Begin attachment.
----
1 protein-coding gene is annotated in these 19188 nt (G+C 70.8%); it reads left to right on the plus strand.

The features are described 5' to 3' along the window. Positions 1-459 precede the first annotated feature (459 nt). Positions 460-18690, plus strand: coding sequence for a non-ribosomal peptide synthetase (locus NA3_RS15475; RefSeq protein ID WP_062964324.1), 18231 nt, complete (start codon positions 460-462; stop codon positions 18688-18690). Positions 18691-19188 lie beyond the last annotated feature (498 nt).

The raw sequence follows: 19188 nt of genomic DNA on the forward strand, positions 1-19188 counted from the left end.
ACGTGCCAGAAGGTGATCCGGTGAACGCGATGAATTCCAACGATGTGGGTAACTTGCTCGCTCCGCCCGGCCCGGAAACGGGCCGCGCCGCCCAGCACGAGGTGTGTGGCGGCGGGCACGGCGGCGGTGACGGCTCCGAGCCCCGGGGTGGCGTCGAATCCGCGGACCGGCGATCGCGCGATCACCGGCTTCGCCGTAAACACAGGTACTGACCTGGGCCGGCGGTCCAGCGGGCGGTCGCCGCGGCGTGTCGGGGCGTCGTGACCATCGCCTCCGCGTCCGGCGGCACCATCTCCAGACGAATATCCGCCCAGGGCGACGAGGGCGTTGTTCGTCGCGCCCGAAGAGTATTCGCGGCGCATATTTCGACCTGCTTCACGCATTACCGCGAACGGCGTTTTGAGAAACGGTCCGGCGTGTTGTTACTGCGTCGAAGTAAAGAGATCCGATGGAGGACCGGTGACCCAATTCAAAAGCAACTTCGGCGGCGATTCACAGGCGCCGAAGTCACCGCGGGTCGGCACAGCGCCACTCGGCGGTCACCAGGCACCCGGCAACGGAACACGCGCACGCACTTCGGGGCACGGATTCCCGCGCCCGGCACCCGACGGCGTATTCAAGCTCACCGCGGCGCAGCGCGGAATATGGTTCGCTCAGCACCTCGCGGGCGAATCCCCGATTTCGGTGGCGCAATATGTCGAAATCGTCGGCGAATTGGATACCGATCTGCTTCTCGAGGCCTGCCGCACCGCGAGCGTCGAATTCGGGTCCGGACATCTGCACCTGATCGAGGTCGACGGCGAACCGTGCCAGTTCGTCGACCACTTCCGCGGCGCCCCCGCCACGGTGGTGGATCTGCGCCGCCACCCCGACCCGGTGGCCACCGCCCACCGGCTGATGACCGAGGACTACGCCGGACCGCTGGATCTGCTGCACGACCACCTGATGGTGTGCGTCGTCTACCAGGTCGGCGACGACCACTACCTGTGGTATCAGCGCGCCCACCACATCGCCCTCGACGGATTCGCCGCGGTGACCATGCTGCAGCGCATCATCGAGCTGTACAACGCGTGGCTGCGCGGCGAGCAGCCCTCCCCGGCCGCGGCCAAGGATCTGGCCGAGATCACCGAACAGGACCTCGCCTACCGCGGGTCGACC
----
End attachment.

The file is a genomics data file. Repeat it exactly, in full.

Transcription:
1 protein-coding gene is annotated in these 19188 nt (G+C 70.8%); it reads left to right on the plus strand.

The features are described 5' to 3' along the window. Positions 1-459 precede the first annotated feature (459 nt). Positions 460-18690, plus strand: coding sequence for a non-ribosomal peptide synthetase (locus NA3_RS15475; RefSeq protein ID WP_062964324.1), 18231 nt, complete (start codon positions 460-462; stop codon positions 18688-18690). Positions 18691-19188 lie beyond the last annotated feature (498 nt).

The raw sequence follows: 19188 nt of genomic DNA on the forward strand, positions 1-19188 counted from the left end.
ACGTGCCAGAAGGTGATCCGGTGAACGCGATGAATTCCAACGATGTGGGTAACTTGCTCGCTCCGCCCGGCCCGGAAACGGGCCGCGCCGCCCAGCACGAGGTGTGTGGCGGCGGGCACGGCGGCGGTGACGGCTCCGAGCCCCGGGGTGGCGTCGAATCCGCGGACCGGCGATCGCGCGATCACCGGCTTCGCCGTAAACACAGGTACTGACCTGGGCCGGCGGTCCAGCGGGCGGTCGCCGCGGCGTGTCGGGGCGTCGTGACCATCGCCTCCGCGTCCGGCGGCACCATCTCCAGACGAATATCCGCCCAGGGCGACGAGGGCGTTGTTCGTCGCGCCCGAAGAGTATTCGCGGCGCATATTTCGACCTGCTTCACGCATTACCGCGAACGGCGTTTTGAGAAACGGTCCGGCGTGTTGTTACTGCGTCGAAGTAAAGAGATCCGATGGAGGACCGGTGACCCAATTCAAAAGCAACTTCGGCGGCGATTCACAGGCGCCGAAGTCACCGCGGGTCGGCACAGCGCCACTCGGCGGTCACCAGGCACCCGGCAACGGAACACGCGCACGCACTTCGGGGCACGGATTCCCGCGCCCGGCACCCGACGGCGTATTCAAGCTCACCGCGGCGCAGCGCGGAATATGGTTCGCTCAGCACCTCGCGGGCGAATCCCCGATTTCGGTGGCGCAATATGTCGAAATCGTCGGCGAATTGGATACCGATCTGCTTCTCGAGGCCTGCCGCACCGCGAGCGTCGAATTCGGGTCCGGACATCTGCACCTGATCGAGGTCGACGGCGAACCGTGCCAGTTCGTCGACCACTTCCGCGGCGCCCCCGCCACGGTGGTGGATCTGCGCCGCCACCCCGACCCGGTGGCCACCGCCCACCGGCTGATGACCGAGGACTACGCCGGACCGCTGGATCTGCTGCACGACCACCTGATGGTGTGCGTCGTCTACCAGGTCGGCGACGACCACTACCTGTGGTATCAGCGCGCCCACCACATCGCCCTCGACGGATTCGCCGCGGTGACCATGCTGCAGCGCATCATCGAGCTGTACAACGCGTGGCTGCGCGGCGAGCAGCCCTCCCCGGCCGCGGCCAAGGATCTGGCCGAGATCACCGAACAGGACCTCGCCTACCGCGGGTCGACC